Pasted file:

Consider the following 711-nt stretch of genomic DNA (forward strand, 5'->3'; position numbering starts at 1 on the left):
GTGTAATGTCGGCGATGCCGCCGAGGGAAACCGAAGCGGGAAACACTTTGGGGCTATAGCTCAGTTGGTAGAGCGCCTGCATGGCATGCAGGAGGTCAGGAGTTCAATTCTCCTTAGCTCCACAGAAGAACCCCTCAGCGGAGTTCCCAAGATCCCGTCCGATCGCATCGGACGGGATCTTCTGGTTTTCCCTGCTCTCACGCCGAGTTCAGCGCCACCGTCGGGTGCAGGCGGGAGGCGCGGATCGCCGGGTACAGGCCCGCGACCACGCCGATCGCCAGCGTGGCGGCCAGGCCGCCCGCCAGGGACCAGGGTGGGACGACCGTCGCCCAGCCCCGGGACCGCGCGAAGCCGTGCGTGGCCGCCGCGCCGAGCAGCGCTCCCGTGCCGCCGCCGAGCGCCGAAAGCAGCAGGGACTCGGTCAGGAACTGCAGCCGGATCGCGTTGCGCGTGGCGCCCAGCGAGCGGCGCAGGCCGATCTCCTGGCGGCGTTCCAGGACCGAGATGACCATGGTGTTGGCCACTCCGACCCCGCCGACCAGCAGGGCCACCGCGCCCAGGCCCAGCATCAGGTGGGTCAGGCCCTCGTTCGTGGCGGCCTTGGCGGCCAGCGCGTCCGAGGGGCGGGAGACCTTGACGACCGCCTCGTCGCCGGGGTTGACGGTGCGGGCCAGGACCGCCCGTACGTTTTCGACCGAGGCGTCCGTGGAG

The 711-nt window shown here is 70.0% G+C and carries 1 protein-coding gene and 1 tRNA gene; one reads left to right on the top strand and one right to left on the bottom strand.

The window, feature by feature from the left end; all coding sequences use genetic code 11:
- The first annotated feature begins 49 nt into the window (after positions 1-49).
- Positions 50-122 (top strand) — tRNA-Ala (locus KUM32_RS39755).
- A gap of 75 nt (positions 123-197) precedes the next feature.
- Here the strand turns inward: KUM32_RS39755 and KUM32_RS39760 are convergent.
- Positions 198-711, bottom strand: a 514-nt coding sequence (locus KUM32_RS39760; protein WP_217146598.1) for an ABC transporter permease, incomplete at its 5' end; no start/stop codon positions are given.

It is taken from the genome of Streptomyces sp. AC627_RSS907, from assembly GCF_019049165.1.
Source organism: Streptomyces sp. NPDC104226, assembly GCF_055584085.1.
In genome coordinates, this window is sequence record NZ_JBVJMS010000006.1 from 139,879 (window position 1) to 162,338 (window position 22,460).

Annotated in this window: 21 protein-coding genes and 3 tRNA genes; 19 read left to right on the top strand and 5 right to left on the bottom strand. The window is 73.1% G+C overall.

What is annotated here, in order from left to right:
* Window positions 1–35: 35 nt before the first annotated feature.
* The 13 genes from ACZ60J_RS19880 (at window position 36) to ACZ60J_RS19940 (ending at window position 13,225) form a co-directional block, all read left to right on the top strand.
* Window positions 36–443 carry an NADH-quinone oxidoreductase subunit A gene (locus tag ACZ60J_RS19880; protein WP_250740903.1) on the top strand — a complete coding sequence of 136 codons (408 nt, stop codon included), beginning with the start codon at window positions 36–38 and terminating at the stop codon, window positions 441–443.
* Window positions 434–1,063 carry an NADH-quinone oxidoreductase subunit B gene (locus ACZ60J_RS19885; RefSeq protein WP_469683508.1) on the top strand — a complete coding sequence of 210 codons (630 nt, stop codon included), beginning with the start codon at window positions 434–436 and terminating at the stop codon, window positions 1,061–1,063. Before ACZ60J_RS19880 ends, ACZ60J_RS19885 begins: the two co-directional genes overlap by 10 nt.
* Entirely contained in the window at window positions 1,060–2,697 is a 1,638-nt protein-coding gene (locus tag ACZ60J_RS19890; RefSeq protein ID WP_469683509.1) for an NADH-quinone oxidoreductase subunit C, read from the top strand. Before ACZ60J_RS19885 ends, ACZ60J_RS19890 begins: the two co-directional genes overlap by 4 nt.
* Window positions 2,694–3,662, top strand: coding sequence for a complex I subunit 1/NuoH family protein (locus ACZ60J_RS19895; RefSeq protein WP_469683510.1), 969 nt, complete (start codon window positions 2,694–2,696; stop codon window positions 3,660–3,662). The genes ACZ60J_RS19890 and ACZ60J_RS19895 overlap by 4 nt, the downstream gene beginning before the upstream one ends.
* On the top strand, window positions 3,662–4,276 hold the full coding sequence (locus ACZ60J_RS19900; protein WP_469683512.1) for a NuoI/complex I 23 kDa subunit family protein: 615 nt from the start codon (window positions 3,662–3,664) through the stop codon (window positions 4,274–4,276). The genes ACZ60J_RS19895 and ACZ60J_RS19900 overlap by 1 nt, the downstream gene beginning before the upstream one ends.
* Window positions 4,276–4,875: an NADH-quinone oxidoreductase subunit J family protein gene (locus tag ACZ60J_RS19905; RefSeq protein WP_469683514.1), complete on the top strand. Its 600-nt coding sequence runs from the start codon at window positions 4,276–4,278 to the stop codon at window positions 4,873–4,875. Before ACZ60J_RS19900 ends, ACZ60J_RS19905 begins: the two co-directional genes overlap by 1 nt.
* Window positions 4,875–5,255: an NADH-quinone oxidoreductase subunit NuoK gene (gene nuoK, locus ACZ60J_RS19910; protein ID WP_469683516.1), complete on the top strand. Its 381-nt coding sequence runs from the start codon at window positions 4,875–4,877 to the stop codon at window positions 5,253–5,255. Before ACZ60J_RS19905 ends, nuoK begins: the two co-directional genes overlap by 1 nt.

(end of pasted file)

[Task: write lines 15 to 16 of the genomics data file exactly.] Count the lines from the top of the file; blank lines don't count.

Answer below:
* Window positions 1–35: 35 nt before the first annotated feature.
* The 13 genes from ACZ60J_RS19880 (at window position 36) to ACZ60J_RS19940 (ending at window position 13,225) form a co-directional block, all read left to right on the top strand.